With their impressive Duo-Art Pianola hooked up to a Steinway grand (the ‘pianola’ being a Black Box with 88 robot fingers pressing down the piano keys, and presumably with some robot toes for the pedals as well), Rex and Denis treated us to a feast of original piano rolls recorded by Myra Hess and her friends and colleagues – including Harold Samuel, Harold Bauer. and Myra Hess’s cousin Irene Scharrer (whose two electrifying Chopin Etudes were the highlight of the evening for me).  Dame Myra herself played Bach, Scarlatti (arr. Dukas!), Debussy and Szymanowski, and half a twee duet by ‘Burgmein’, who turned out to be the Italian publisher Giulio Ricordi hiding behind a pseudonym.

How’s this for synchronicity?  Two nights ago I was writing up Joshua Bell’s recital (see my previous post) and had a rant about Harold Bauer’s ‘rewriting’ of the Schumann violin sonatas.  Lo and behold, tonight we had Harold Bauer ‘in person’ playing a Schumann Novelette introduced by Denis Hall saying that Bauer had published a complete ‘improved’ edition of Schumann’s piano music, which was still worthy of pianists’ attention today.  Hmm.  Still, the playing was impressive.

Overall, (more…)

Joshua Bell at Cadogan Hall, Sunday 18 November at… er… 7 pm

November 19, 2007

red-violin.jpgAll did not go quite according to plan:  Joshua Bell (along with several of the audience) apparently thought the concert started at 7.30, not 7, so it was getting on for 7.20 when a slightly dishevelled-looking figure finally came on to the Cadogan Hall stage, along with the more impeccably turned out pianist Jeremy Denk, both dressed all in black and looking somewhat like a couple of über-cool twelve-year-olds.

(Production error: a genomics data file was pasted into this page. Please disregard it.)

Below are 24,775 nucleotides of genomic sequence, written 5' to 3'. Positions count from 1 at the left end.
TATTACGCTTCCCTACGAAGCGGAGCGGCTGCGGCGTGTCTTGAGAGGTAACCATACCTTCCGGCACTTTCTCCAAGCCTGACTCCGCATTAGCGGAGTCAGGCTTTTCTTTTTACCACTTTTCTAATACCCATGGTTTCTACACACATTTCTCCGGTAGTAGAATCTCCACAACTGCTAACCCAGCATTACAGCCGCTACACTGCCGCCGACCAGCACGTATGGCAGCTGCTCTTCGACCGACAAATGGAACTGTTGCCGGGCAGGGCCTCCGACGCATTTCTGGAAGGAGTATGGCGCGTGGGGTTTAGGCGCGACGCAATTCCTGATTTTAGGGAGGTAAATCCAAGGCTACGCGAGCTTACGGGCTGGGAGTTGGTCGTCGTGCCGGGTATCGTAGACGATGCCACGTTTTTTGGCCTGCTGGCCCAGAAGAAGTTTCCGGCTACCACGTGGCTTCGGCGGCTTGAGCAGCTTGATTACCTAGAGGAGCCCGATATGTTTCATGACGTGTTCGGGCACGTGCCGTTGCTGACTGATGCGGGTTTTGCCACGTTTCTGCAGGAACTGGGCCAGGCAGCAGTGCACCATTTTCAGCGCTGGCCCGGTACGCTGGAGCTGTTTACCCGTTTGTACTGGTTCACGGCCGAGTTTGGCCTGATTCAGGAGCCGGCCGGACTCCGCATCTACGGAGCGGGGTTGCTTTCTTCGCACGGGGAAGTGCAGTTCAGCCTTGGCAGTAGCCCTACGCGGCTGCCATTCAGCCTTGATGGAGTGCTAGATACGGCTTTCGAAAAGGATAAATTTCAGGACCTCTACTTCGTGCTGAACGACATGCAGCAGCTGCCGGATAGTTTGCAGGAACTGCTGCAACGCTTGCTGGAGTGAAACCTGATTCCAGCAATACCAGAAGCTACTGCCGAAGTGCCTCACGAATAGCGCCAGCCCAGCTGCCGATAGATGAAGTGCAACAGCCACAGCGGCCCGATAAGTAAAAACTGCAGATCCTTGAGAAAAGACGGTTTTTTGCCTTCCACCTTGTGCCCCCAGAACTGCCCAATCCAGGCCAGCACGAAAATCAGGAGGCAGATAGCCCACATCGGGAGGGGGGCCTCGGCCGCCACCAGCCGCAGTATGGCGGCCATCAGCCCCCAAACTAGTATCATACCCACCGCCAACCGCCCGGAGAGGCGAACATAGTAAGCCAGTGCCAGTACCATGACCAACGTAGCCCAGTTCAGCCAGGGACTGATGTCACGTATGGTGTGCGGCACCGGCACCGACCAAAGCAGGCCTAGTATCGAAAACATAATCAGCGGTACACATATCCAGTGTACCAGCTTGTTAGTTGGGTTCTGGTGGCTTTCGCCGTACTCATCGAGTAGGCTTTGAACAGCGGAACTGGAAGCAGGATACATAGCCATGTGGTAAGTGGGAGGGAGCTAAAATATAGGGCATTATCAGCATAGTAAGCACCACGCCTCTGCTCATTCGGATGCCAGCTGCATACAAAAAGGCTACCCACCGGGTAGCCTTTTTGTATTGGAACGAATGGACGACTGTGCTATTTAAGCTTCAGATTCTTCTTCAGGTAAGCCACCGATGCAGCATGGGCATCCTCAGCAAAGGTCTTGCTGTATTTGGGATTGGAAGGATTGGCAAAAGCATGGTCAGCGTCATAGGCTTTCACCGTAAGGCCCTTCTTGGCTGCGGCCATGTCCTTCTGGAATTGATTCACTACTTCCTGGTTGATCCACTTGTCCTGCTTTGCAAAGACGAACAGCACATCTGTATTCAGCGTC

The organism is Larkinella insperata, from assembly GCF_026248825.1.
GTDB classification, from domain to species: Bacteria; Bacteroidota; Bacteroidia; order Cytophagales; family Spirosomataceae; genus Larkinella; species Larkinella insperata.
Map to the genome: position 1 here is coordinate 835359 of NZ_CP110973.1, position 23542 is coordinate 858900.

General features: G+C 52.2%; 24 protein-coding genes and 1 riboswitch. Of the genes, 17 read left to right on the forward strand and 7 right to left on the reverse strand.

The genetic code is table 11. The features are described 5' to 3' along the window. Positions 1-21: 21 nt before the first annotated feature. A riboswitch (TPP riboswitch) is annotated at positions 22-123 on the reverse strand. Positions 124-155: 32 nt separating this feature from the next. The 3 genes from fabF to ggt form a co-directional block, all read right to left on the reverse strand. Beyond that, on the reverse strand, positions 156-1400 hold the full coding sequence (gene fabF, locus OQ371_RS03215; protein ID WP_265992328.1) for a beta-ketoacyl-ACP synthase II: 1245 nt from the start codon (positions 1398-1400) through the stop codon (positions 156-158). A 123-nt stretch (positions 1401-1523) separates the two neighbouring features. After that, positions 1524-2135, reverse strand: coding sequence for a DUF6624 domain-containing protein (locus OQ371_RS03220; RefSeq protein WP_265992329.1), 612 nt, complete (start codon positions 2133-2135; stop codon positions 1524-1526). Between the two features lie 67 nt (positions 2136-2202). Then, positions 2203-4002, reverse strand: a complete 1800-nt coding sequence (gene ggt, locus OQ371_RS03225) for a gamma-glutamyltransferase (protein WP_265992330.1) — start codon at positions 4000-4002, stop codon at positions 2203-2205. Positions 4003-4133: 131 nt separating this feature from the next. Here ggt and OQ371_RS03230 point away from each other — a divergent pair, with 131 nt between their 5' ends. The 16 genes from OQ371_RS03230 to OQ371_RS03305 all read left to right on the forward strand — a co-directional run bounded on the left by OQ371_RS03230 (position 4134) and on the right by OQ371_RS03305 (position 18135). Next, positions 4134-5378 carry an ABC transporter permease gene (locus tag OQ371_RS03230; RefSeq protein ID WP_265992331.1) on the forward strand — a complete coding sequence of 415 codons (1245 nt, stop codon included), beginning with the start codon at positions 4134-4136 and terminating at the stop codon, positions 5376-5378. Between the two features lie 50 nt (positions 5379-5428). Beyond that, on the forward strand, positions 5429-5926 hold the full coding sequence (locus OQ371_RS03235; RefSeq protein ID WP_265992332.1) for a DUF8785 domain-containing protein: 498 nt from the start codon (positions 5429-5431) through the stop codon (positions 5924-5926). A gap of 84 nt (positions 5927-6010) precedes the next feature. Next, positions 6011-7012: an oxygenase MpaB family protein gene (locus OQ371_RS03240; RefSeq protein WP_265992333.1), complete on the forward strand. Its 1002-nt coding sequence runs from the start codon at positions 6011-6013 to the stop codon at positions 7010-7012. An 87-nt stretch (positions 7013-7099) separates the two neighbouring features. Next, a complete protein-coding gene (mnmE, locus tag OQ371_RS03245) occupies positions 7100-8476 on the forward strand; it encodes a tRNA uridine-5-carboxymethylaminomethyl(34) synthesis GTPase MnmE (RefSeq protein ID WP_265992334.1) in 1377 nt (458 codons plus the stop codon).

Things were further muddied by a misunderstanding which had led all of us (including me, writing the programme notes, and poor Lisa at the Hall who booked him a year ago) to think he would be performing the Sonata by John Corigliano (1964), whereas Mr Bell insisted he was playing Grieg’s Sonata No. 3 instead.  His rather garbled explanation did little to clear things up.

Anyway, all negative impressions were erased when they started to play.  The Schumann Sonata No. 1 was terrific (a little early scratchiness aside), charged with energy and understanding, the beautiful conversational middle movement full of intimacy and wit. 

(Amazing that in 1945 Harold Bauer thought it necessary to ‘improve’ Schumann’s violin sonatas, correcting perceived errors in balance, texture and dynamics and even ‘touching up’ the harmony.  Even more amazing that, as recently as 1972, John Gardner commends these versions to performers ‘for serious consideration’  [in ‘Robert Schumann, the Man and His Music’, ed. Alan Walker, Barrie & Jenkins 1972]. 

Poor Schumann… of course, he wasn’t well, was he… so he needs a helping hand… can’t orchestrate, poor dear… has good ideas but doesn’t know how to get them across… 

Terrifying arrogance!  Just play what the man wrote, and let it tell you how it’s supposed to go!  Trust him, he’s a greater musician than you will ever be!  End of rant.)

Then came Beethoven’s last Sonata, No. 10 in G, (more…)

‘Colonel Ellis’

November 16, 2007

Gwynne 1907 

This is our maternal grandfather, Thomas Gwynne Ellis, MBE, FLAS (1887-1953).

Happily, this is not a Remembrance item, as he survived the Great War (but was apparently shell-shocked).  He was a part-time soldier (Territorial Reserve) in the Royal Wiltshire Imperial Yeomanry when this picture was taken (the reverse is inscribed ‘Gwynne 1907’), but worked as Estate Manager to Lord Methuen at Corsham Court in Wiltshire.  Our mother was born in a cottage on the estate.